Joan Ruddock: This is a valuable report which consolidated available evidence on the life cycle impacts of the food products in a typical UK family's shopping trolley. In line with the report's recommendations we are undertaking further research in this area and working to reduce the global impacts of UK food production and consumption, through improving products, supply chains, and influencing consumer behaviour.

Bird Registration

19. Mrs. Moon: To ask the Secretary of State for Environment, Food and Rural Affairs, what assessment he has made of the costs and benefits of schedule 4 registration of birds under the Wildlife and Countryside Act 1981. [178875]

Joan Ruddock: A partial regulatory impact assessment that included an estimate of costs and benefits was prepared and included in the consultation on proposed changes to the bird registration scheme. This consultation took place between November 2006 and February 2007. My Department will prepare an impact assessment for amendments made to species listed on Schedule 4 and associated regulations under section 7 of the Wildlife and Countryside Act 1981. The cost to DEFRA of administering the current scheme is estimated at £350,000 per year, plus approximately £100,000 in costs in administrative burdens. This does not include any enforcement costs.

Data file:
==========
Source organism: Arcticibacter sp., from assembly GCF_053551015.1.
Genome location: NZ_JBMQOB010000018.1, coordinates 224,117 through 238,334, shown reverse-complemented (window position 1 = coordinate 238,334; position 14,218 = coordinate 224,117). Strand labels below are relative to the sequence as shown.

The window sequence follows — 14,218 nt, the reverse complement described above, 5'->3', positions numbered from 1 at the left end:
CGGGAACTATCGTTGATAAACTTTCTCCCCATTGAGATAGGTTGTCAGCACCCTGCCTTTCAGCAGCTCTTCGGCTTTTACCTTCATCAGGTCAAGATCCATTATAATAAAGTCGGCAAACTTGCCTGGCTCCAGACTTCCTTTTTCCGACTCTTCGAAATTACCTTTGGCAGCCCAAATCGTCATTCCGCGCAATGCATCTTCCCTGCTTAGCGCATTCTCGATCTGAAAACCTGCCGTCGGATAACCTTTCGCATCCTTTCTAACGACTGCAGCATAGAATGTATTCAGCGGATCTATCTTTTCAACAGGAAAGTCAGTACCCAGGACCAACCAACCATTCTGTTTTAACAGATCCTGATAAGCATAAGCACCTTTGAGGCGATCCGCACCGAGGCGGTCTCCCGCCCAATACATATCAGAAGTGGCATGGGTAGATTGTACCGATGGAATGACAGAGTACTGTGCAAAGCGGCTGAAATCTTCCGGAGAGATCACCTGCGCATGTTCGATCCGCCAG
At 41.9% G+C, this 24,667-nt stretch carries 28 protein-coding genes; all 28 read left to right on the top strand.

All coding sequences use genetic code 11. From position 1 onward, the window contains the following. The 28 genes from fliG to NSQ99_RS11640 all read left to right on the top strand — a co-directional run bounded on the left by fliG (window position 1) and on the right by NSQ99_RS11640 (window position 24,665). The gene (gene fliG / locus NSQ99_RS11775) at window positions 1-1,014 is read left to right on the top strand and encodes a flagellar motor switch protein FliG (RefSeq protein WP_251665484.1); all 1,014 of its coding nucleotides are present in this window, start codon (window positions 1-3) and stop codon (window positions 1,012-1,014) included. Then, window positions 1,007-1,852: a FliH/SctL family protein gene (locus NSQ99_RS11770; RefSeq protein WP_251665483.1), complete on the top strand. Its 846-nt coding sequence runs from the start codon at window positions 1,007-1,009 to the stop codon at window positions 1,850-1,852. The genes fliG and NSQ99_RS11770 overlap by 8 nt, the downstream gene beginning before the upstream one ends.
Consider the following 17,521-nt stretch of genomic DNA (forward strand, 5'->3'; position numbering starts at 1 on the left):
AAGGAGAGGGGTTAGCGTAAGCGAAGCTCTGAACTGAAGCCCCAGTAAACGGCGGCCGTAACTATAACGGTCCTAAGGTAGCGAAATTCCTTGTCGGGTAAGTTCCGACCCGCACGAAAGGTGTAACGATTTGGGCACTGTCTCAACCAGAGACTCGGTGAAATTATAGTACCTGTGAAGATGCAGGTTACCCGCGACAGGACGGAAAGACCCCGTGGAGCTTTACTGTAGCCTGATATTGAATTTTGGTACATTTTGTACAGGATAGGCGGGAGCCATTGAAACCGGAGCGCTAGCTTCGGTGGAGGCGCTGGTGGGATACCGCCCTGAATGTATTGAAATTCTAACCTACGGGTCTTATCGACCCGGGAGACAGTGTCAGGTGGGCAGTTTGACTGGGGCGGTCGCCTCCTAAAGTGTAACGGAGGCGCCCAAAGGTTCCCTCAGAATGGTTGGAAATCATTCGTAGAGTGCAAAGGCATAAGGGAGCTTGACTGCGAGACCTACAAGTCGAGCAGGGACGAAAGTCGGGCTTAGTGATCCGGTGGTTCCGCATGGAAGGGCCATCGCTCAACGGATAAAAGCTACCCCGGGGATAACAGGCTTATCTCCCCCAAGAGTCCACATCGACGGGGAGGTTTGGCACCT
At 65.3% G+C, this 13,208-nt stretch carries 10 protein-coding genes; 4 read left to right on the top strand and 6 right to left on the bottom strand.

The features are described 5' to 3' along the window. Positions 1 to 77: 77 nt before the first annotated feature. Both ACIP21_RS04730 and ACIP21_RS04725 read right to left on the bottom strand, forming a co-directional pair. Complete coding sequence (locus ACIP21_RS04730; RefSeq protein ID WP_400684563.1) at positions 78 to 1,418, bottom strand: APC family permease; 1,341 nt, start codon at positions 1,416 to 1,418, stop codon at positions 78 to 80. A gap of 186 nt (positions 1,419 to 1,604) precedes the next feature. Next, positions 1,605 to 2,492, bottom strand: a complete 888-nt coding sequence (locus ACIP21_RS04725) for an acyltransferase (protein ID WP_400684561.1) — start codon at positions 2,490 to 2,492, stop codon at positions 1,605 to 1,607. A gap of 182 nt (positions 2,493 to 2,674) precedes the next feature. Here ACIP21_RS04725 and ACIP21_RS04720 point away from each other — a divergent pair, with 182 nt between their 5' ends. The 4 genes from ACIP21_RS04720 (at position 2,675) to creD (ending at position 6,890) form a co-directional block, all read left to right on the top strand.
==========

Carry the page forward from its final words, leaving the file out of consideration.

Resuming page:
Food Pricing

20. Mark Hunter: To ask the Secretary of State for Environment, Food and Rural Affairs, what consideration he has given to the regulation of farm to retail price spreads, with particular reference to supermarkets; and if he will make a statement. [178876]


31 Jan 2008 : Column 555W

Jonathan Shaw: The Government believe prices are for the market to determine and do not get involved, provided competition rules are respected. As the hon. Member is probably aware the Competition Commission is currently conducting an inquiry into the groceries market as a whole.

Shetland Islands

21. Mr. Carmichael: To ask the Secretary of State for Environment, Food and Rural Affairs if he will make a statement on the implications of the European Commission’s recent ruling on Shetland Islands Council and state aid rules. [178877]

Jonathan Shaw: The European Commission is right to uphold the state aid rules: these are for the benefit of the whole fishing industry. However, this will impact on individual fishermen and I sympathise with the position they are in. Hence, I have offered to give proper assistance to the Shetland Islands Council in progressing its appeal.

Flood Defences: Budget

22. Simon Hughes: To ask the Secretary of State for Environment, Food and Rural Affairs what assessment he has made of the adequacy of the flood defence budget for 2008-09. [178878]